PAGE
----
I am a quiet, private person. Sharing my thoughts and feelings comes as naturally to me as sharing toys comes to a toddler. Therefore, when Joshua tells me that "this is not a sharing day for him," I totally understand! It is really quite uncomfortable. With the exception of a few people, I just don’t feel the need for my “business” to be made public. It is a personal choice. I know people who find great comfort in sharing thoughts and feelings with lots of people and I’m glad that works for them.
So, “what the snickerbottoms?*” (as my 4-year-old would say) Why am I co-authoring a website sharing our family’s personal journey and experiences? That is a great question, about which I thought (and did not share!) a lot. I came to realize that sharing information, feelings, thoughts is not an all or nothing proposition. I have control over the things I make very public, share with close friends, tell my spouse, or don’t say a word about to anyone! And, to be honest, when I have shared very happy or difficult things with my husband or a trusted friend, I’ve really gotten a lot out of it.
But, what is the absolute biggest determinant of why I need to open up a bit? Joshua. For various reasons (which I choose not to share right now), I’m the type of person who always says she is “fine,” tries not to let on if I don’t feel well, and just generally brushes off my own feelings so others don’t feel uncomfortable. I don’t want Joshua to internalize my behavior and sense that his feelings are not important or not deserving of being shared and valued. If he is happy or nervous, he should say so. If he doesn’t want Vietnamese food for dinner, he should tell me. If he is sad about something, he should cry. It is amazing how I was, unknowingly, such a bad example (and how frustrating this lack of honest information must have been for Jeremy)! I see how earnestly honest Joshua is. And, while we need to work on appropriate expression, I don’t want Joshua to feel that he ever has to keep his feelings bottled up.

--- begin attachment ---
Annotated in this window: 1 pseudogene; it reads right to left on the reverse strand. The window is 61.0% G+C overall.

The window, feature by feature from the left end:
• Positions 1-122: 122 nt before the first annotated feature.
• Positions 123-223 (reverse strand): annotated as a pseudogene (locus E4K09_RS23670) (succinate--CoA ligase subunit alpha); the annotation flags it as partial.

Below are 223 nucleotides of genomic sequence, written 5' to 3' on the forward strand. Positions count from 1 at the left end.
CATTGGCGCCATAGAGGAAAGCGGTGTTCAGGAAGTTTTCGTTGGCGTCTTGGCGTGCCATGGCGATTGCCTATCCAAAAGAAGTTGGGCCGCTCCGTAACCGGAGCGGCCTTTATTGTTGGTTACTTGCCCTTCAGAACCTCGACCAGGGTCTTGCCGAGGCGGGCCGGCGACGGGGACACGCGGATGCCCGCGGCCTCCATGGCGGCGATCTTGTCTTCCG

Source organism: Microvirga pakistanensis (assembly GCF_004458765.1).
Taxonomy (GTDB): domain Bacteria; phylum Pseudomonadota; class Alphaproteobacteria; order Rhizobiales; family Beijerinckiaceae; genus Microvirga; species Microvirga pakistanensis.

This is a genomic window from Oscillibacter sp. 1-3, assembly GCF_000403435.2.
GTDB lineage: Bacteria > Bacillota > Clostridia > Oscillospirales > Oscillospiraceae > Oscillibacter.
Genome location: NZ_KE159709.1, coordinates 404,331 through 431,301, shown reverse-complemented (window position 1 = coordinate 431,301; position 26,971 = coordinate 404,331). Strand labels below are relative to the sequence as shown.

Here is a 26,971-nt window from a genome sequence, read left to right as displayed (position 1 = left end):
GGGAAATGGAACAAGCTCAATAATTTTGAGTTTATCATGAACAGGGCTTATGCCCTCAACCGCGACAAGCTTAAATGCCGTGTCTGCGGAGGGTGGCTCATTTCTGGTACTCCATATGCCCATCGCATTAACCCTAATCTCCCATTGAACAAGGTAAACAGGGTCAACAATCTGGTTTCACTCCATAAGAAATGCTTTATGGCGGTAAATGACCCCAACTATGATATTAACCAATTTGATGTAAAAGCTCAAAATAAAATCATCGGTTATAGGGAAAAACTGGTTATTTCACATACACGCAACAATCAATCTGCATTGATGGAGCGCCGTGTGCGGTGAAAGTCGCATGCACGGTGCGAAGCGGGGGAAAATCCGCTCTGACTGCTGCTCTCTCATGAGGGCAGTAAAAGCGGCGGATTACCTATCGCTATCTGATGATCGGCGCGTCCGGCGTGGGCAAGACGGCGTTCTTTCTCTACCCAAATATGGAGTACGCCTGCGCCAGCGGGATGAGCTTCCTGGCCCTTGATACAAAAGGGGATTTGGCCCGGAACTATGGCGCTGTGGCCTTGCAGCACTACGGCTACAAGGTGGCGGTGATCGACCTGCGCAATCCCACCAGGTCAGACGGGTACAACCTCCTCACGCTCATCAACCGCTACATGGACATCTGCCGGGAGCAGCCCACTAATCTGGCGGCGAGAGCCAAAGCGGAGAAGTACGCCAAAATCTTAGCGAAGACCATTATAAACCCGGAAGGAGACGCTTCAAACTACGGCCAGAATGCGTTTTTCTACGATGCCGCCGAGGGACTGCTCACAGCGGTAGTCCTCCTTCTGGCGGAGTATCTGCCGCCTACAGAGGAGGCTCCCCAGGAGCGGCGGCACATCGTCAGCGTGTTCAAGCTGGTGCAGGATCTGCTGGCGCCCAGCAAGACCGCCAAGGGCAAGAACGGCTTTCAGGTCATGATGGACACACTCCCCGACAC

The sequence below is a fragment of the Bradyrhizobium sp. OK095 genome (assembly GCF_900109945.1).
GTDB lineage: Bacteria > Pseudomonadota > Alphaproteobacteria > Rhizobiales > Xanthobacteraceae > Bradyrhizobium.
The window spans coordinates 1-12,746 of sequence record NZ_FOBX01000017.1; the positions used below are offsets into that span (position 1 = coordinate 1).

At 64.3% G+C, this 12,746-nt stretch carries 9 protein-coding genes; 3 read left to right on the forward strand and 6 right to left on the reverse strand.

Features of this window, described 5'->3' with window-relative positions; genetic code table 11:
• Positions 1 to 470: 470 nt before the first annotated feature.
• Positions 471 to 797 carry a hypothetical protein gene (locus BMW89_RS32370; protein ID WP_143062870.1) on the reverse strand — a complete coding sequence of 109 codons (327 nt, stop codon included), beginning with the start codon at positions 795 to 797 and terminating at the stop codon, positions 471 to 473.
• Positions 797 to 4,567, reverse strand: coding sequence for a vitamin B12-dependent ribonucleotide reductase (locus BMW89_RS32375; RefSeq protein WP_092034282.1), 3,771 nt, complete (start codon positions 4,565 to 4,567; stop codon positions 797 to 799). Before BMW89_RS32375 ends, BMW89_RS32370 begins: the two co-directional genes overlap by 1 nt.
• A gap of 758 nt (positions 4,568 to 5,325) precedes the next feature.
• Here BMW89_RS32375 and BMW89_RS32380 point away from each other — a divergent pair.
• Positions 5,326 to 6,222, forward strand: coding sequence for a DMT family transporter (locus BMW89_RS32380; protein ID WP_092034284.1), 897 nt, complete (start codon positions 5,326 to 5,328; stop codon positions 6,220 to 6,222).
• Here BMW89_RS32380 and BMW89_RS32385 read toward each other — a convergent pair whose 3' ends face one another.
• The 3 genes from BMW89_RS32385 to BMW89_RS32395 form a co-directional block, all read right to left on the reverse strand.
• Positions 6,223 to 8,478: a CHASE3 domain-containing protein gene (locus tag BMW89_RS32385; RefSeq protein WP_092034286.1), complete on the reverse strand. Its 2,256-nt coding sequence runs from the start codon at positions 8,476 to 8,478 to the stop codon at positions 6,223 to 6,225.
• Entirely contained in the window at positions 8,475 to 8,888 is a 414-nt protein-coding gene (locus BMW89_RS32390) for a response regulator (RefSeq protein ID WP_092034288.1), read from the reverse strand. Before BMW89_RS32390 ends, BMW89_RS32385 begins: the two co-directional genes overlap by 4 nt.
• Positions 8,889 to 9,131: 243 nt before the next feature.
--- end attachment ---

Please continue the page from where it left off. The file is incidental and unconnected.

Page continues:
How have I become kind-of comfortable with sharing? I looked at what I was good at sharing…food I’ve cooked, fun experiences, and space. What was it that I enjoyed about sharing these things? Enjoying these things with someone else, made the experience more vivid and meaningful for me. Could this be true for thoughts and feelings too?
Over the summer, I went through a trying emotional situation. I shared much of what was going on including my feelings about the situation with a close girlfriend. And, guess what? It was really helpful. I found a commonality of experience that really helped normalize the situation for me. I was able to more easily ask for some practical help during the situation. And, I got to do some good old fashioned (and very therapeutic!) complaining.
This opening up is definitely a gradual process for me. I’m not sure I’ve done a great job, but I can say I am much more aware of myself. I’m finding out what makes me uncomfortable about sharing and ways I can share in comfortable ways. Luckily, I’m trying to keep pace with a 4 year old. So, while I would be totally left in the dust if this were running, I am hoping that Joshua and I can learn together to express ourselves in a way that is personally helpful and internally comfortable.
*In an effort to practice sharing information, let me explain the origins of this odd phrase. Before becoming a mother, I had a bit of a potty mouth. Not wanted to pass this onto Joshua, instead of saying a swear word, I started saying “snickerbottoms.” Partly because it made him laugh and partly because it was so embarrassing to say I was hoping it would encourage me not to need to say it! Well, it is a good thing I replaced my swear words with something as “snickerbottoms” is becoming more and more common in Joshua’s vocabulary.